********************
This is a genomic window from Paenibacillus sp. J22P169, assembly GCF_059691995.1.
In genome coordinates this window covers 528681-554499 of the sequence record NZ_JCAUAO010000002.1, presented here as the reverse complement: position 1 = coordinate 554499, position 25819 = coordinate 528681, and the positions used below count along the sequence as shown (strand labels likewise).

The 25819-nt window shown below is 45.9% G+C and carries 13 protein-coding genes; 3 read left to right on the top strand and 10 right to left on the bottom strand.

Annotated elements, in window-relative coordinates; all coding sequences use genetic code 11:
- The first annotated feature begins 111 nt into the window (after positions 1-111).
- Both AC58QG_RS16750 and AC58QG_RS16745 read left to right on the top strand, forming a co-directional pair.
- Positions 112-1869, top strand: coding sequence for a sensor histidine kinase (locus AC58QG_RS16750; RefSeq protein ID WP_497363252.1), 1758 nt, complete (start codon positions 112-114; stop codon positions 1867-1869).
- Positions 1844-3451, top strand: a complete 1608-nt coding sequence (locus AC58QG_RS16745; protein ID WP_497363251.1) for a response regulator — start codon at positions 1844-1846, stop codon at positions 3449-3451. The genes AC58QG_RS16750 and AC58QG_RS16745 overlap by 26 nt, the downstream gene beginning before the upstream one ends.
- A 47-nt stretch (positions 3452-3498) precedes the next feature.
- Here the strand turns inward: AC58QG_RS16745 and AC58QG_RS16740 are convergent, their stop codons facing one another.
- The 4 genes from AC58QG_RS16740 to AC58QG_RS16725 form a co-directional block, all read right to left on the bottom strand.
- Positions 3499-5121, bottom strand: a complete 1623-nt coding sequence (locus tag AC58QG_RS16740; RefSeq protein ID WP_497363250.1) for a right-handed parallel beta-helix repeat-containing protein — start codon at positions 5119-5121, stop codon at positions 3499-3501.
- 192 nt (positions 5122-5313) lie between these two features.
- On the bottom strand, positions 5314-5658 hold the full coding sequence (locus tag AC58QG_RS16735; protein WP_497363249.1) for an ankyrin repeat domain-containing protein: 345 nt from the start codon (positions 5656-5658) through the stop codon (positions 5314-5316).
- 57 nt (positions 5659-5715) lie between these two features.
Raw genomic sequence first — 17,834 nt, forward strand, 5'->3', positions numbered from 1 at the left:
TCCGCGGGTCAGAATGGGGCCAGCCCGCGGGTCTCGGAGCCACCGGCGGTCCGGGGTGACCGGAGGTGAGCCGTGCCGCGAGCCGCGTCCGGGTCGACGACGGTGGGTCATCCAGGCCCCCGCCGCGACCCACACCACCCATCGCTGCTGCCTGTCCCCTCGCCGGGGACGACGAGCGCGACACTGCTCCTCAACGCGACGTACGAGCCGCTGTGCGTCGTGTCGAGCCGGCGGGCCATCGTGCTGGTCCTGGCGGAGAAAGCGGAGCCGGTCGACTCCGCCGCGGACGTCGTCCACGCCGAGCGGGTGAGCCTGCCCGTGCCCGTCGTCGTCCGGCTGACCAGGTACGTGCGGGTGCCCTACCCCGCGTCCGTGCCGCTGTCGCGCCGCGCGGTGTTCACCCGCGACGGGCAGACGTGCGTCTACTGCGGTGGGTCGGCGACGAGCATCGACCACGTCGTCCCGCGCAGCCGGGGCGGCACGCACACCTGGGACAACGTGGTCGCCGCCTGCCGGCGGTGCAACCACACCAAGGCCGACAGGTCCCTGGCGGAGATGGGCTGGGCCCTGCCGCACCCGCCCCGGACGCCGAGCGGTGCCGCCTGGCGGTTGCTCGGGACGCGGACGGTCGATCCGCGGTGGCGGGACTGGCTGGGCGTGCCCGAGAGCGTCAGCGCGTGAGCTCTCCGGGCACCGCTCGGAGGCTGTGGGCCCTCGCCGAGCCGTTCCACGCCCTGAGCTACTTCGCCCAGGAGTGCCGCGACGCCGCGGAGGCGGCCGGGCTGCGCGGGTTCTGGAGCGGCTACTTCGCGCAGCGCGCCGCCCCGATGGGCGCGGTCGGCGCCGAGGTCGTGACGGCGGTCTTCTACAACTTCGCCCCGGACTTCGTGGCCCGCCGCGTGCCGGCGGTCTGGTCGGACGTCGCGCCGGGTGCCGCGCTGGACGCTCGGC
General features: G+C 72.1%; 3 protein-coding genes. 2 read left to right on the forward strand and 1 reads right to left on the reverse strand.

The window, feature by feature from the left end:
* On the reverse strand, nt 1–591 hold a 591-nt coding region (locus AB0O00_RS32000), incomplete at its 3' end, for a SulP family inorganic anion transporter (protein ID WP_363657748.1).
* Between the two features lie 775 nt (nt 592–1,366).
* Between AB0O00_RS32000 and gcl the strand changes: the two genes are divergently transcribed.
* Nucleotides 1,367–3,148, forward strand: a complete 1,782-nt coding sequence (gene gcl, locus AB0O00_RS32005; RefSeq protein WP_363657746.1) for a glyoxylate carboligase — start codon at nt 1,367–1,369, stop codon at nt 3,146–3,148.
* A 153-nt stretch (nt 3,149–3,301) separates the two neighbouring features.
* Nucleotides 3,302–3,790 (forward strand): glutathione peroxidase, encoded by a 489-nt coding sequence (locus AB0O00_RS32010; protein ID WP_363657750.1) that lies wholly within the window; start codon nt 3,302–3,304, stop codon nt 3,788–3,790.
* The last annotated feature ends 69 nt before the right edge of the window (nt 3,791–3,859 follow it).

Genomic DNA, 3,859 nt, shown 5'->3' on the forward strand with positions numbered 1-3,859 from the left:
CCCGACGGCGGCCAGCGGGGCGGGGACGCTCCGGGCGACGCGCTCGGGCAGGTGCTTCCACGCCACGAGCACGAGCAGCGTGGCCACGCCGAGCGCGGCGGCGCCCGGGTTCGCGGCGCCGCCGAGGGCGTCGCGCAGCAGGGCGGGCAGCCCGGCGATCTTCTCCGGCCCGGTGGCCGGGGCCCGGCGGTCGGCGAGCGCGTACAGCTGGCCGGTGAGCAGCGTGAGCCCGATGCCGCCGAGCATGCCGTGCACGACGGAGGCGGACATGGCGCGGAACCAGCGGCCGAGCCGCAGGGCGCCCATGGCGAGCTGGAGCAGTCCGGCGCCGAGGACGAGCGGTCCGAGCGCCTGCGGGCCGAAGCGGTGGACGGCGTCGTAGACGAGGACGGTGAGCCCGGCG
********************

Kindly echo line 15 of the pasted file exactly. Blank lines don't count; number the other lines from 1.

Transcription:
- 57 nt (positions 5659-5715) lie between these two features.